The Covid-19 pandemic has made canned foods, shelf-stable milk, and vodka seem better
We began collecting responses from our readers on two simple questions: Is a grocery item generally good, bad, or neither, and now that the pandemic has set in is it good, bad, or neither. We charted the results live and were able to show which items had become more and less desirable.
This is the year Hong Kong began speaking the Communist Party’s authoritarian language
We analyzed the language used in 165,000 public statements to show the steep rise in authoritarian language that was showing up in government statements as Beijing started more forcefully inserting itself into Hong Kong’s governance.
This is the chance your local bank branch will close by July
We analyzed the data on just under 100,000 US bank branches from the FDIC and crafted a multivariate model to determine the probability that a branch location closes in a given year. As we explain in our findings and methodology we automatically insert the data about your area and a nearby bank. Alternatively you can manually select almost any bank branch in the US.
The data deluge
This is a field guide to help our members to understand and navigate data and data analysis during the pandemic and beyond. Of particular note are the pieces “The challenge of percent change,” “How to compare data that change over time,” and “Covid-19 is a reminder to beware of seasonality in data”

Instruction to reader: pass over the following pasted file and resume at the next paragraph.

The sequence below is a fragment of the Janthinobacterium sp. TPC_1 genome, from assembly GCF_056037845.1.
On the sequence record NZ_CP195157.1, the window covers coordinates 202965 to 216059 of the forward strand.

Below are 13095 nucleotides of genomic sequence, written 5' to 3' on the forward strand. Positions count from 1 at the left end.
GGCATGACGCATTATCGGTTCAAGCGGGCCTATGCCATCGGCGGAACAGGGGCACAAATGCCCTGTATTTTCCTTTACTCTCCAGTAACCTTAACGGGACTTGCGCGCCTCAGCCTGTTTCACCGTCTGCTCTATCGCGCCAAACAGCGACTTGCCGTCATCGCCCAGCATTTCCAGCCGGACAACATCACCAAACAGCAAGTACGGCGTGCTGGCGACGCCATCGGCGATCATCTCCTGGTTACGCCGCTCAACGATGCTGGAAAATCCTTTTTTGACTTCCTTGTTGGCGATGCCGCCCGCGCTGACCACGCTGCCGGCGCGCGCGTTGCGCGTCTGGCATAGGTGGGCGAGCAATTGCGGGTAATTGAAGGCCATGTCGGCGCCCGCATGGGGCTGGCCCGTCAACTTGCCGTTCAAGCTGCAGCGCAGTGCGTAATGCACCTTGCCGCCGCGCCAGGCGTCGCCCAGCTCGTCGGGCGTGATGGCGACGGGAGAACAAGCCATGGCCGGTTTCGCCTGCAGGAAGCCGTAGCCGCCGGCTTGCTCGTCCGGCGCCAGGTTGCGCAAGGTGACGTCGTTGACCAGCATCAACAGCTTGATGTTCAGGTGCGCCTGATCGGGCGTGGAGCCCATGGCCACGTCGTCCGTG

The main metric economists use to measure inequality is deeply flawed
This was another service to our readers to help them understand a commonly reported metric. Through clear diagrams, the promise and limitations of the Gini coefficient are made apparent with simple, plain language.
Here’s what we know is wrong with the PPP data
Our soup-to-nuts analysis of the original PPP data release’s flaws involved not just the data itself, but comparisons to databases from the US Postal Service, Social Security Administration, and Census Bureau. That allowed us to discover data about applicants that the government had intended to keep private.
The coronavirus epidemic is changing emoji usage on Venmo
We collected data from Venmo, analyzed it, and created a story that treats the data and visualization as primary content.